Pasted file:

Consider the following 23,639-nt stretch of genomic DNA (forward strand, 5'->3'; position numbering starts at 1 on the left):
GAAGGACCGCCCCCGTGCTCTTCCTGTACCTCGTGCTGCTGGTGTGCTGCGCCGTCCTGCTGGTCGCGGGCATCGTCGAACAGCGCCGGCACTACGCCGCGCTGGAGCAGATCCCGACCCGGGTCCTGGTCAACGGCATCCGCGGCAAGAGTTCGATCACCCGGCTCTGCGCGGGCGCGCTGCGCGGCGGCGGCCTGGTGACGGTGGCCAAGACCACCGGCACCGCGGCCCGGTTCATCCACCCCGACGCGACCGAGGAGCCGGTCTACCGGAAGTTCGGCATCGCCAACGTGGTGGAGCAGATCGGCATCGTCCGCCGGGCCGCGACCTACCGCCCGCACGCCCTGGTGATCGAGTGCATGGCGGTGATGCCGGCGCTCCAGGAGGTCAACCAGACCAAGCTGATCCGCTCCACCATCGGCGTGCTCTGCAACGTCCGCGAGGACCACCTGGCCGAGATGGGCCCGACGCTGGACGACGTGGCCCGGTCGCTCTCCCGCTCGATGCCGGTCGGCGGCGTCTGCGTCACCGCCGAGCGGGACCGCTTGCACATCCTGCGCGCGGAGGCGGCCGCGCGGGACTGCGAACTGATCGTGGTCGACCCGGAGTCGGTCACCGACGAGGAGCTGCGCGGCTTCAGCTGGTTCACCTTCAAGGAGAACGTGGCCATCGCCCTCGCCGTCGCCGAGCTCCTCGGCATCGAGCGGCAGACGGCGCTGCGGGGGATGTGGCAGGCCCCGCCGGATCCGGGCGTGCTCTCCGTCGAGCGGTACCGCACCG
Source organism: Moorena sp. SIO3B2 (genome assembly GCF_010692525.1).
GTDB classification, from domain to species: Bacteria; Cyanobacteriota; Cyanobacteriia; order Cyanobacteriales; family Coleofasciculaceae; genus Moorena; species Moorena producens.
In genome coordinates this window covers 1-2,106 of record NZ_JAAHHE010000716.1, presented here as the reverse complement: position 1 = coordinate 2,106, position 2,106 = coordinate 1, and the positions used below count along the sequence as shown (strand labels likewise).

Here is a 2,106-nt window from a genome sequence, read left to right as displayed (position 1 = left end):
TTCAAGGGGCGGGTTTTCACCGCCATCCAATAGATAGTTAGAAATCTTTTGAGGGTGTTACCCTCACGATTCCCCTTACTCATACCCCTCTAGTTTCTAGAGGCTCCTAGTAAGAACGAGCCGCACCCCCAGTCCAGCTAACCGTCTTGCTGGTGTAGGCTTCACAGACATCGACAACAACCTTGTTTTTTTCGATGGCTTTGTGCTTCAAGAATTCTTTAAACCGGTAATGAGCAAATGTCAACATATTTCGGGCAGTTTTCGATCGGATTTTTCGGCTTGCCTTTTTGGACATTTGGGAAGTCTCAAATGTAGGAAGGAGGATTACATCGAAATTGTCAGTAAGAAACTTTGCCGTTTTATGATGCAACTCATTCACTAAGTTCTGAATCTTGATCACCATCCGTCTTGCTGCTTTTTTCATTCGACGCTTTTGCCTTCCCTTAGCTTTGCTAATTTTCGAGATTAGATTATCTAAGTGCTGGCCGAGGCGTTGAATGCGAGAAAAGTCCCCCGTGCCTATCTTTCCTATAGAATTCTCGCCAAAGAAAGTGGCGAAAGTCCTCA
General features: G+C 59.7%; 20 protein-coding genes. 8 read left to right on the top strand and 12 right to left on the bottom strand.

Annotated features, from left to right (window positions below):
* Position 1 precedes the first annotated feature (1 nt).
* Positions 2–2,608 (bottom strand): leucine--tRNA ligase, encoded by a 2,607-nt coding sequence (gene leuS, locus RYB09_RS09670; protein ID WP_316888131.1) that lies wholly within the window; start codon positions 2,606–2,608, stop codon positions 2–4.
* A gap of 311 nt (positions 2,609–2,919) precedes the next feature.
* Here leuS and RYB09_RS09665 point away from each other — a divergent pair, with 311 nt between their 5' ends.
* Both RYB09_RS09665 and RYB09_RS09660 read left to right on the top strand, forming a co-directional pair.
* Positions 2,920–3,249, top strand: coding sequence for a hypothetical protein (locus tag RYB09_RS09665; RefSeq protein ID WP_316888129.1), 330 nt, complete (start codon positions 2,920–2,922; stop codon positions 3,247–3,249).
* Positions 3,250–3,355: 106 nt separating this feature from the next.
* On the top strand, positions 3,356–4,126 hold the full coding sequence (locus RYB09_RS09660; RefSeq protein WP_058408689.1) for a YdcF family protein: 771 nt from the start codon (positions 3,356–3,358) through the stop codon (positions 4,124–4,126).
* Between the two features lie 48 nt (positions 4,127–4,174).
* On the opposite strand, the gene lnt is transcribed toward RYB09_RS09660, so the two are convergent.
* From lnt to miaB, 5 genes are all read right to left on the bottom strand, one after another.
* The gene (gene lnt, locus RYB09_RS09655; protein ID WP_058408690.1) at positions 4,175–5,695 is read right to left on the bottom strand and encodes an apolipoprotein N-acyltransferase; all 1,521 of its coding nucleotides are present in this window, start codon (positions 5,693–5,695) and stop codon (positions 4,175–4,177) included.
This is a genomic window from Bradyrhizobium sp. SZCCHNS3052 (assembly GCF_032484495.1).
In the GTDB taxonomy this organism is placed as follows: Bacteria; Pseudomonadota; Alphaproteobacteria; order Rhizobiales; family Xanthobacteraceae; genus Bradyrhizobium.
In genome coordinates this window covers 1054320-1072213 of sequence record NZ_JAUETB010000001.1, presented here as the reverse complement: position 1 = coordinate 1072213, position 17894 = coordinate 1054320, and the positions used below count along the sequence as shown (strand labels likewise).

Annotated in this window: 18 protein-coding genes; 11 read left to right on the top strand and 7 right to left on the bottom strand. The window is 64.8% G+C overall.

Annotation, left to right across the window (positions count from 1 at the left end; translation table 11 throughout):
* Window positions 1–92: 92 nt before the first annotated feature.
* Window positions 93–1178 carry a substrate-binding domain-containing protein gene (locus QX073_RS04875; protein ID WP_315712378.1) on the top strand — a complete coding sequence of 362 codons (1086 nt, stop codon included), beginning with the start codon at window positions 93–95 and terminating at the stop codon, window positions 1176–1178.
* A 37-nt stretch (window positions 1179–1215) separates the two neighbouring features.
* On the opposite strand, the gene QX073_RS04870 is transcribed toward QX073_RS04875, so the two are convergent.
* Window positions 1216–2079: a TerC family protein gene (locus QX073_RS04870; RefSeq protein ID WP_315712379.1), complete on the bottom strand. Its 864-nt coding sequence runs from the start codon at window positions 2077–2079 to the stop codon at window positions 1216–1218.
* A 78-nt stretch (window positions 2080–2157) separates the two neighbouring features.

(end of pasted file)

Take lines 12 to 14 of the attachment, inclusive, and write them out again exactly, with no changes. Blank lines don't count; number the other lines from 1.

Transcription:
* A gap of 311 nt (positions 2,609–2,919) precedes the next feature.
* Here leuS and RYB09_RS09665 point away from each other — a divergent pair, with 311 nt between their 5' ends.
* Both RYB09_RS09665 and RYB09_RS09660 read left to right on the top strand, forming a co-directional pair.